(2ZB) The amount of a penalty under subsection (1)(a)(i) is to be arrived at after taking account of all relevant considerations, including the desirability of its being set at a level which appears appropriate for deterring the person, or other persons, from similar failures to comply on future occasions having regard (in particular)—

(a) in the case of a penalty for a person’s failure to comply with section 308(1) or (3), to the amount of any fees received, or likely to have been received, by the person in connection with the notifiable proposal (or arrangements implementing the notifiable proposal), or with the notifiable arrangements, and

(b) in the case of a penalty for a person’s failure to comply with section 309(1) or 310, to the amount of any advantage gained, or sought to be gained, by the person in relation to any tax prescribed under section 306(1)(b) in relation to the notifiable arrangements.

(2ZC) If the maximum penalty under subsection (1)(a)(i) above appears inappropriately low after taking account of those considerations, the penalty is to be of such amount not exceeding £1 million as appears appropriate having regard to those considerations.

1.16 However, the provisions may not be as minatory as first appears.

1.17 (2ZB) is a rare example in UK tax law where a demonstrative penalty can be set – i.e. the penalty can be set with a view to deterring other persons. As far as (2ZB)(a) is concerned, there may be a difference between the fees received by ‘the person’ and the fees received by his employer. In most cases, ‘the person’ will not receive any fees, he will simply receive his salary. Of course, the problem is that the employer itself may be a promoter:

307  Meaning of “promoter”

(1) For the purposes of this Part a person is a promoter—

(a) in relation to a notifiable proposal, if, in the course of a relevant

business, the person (“P”)—

(i) is to any extent responsible for the design of the proposed

arrangements,

(ii) makes a firm approach to another person (“C”) in relation to the

notifiable proposal with a view to P making the notifiable proposal

available for implementation by C or any other person, or

(iii) makes the notifiable proposal available for implementation by other persons, and

(b) in relation to notifiable arrangements, if he is by virtue of paragraph (a)(ii) [or (iii)] a promoter in relation to a notifiable proposal which is implemented by those arrangements or if, in the course of a relevant business, he is to any extent responsible for—

(i)  the design of the arrangements, or

(ii) the organisation or management of the arrangements.

The fact that the employer might be a promoter is made clear in the Guidance:

3.2 Who is a promoter? (FA 2004, s.307) 
You may be a promoter if, in the course of providing services relating to taxation (or, where applicable, National Insurance contributions), or if you are a bank or securities house, you:

  are to any extent responsible for the design of a scheme;

  make a firm approach to another person with a view to making a scheme 
available for implementation by that person or others;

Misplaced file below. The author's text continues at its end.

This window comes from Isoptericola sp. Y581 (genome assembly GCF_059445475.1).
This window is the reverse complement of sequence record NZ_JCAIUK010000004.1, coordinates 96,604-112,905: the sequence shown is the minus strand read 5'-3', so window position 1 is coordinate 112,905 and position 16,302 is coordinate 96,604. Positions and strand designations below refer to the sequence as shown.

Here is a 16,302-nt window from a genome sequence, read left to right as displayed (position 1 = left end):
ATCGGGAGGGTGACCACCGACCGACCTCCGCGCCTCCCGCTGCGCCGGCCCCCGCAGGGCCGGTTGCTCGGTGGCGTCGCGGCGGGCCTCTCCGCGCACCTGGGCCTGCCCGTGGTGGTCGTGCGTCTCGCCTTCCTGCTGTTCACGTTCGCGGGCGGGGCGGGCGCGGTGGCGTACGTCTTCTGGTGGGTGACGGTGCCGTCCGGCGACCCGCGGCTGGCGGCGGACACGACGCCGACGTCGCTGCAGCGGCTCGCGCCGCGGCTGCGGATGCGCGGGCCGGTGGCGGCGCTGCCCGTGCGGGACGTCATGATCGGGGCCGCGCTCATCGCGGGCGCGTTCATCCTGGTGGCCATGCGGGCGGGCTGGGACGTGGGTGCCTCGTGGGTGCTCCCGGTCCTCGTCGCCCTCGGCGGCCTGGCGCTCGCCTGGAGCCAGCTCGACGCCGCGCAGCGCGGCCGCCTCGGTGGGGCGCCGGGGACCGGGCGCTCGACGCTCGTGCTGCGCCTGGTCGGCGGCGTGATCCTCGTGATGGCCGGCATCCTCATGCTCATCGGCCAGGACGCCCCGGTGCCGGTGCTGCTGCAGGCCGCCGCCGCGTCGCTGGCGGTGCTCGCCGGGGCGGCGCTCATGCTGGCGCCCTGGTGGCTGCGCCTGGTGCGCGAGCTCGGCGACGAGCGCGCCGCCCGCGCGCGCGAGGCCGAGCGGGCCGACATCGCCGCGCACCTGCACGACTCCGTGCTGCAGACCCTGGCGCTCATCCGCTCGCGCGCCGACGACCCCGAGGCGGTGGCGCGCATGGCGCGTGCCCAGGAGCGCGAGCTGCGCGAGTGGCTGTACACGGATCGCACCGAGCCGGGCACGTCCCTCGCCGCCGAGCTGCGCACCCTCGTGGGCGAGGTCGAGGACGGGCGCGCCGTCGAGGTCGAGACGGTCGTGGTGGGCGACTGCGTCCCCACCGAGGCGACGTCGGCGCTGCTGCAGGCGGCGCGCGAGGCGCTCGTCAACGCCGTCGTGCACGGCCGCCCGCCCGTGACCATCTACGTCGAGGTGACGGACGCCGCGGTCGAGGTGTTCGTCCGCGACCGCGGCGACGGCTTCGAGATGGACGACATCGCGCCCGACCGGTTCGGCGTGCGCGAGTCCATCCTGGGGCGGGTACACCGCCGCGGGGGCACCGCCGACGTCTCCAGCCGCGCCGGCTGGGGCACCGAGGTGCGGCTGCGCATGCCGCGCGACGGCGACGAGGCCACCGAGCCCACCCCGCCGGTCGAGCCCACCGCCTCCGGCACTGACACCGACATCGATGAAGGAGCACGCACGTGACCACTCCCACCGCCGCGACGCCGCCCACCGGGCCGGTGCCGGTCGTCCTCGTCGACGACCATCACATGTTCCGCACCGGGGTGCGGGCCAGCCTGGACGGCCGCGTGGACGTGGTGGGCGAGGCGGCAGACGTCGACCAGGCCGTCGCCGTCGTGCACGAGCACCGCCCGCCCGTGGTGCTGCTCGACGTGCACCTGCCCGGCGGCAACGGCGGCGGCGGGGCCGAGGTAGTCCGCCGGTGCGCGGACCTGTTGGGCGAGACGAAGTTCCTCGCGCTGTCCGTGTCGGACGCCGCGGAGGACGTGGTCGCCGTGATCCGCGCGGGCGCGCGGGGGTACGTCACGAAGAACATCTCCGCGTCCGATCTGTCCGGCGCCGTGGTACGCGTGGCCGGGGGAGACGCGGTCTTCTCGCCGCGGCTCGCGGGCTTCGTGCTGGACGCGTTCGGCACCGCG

  make a scheme available for implementation by others; or

  organise or manage the implementation of a scheme.

However, there may be a solution involving co-promoters (which I do not discuss here).

1.18 There are other issues with penalties. In IRC v Mercury Tax Group Ltd [2009] UKSPC SPC00737 (17 February 2009), Dr. Avery Jones arrived at the conclusion:

13. Although Mr Angiolini contends that the opinion is short on analysis, the more important point is that Mercury went to the trouble and expense of taking counsel’s opinion. Counsel addresses his or her mind to the point and reaches a justifiable conclusion, with which I happen to agree. The contrary point of view is not set out but is mentioned in para 10. I consider that it would be wrong to penalise Mercury if (on the assumption I am now making that my decision is wrong) that opinion was also wrong. Other than to take advice there is nothing else they could do; they could hardly ask HMRC whether they agreed without disclosing the scheme in the process. In my view Mercury acted properly in relying on counsel’s opinion and arguing the case as a matter of principle rather than taking a view themselves and paying the penalty if they were found to be wrong, which I suspect would have been cheaper. If therefore I am wrong in deciding that the scheme is not notifiable and a penalty is payable I would fix the amount at nil.

1.19 I am curious to know which barrister this is whose fees are more than the DOTAS penalties. Tellingly, even Dr. Jones did not know who the barrister was – so he must assume that the DOTAS penalty would not have been very high in any event – by which I mean he did not even consider that the penalty would be towards the higher end of the prescribed scale. The starting point was low and (2ZC) was not even in contemplation.

1.20 The primary point that emerges in this context, of course, is that if the promoter goes through the expense and trouble of getting advice from counsel and then acts in reliance of it, it should not be the case that a penalty is exigible. If reliance is to be placed on the advice, then it must be sought well within time. Otherwise the claim may not be acceptable.

1.21 Even if advice is sought from counsel and that advice is wrong, then there is, according to this quotation, no basis for the imposition of a penalty.

1.22 Of course, it helps if counsel’s advice is justifiable and the position is even better when it is downright correct. Promoter Promoters should therefore consider obtaining advice from a specialist in DOTAS before disclosing in a rush. There is no objection to seeking advice from someone other than the barrister from whom advice is sought in relation to the scheme – indeed, anything which evinces extra expense and trouble is helpful.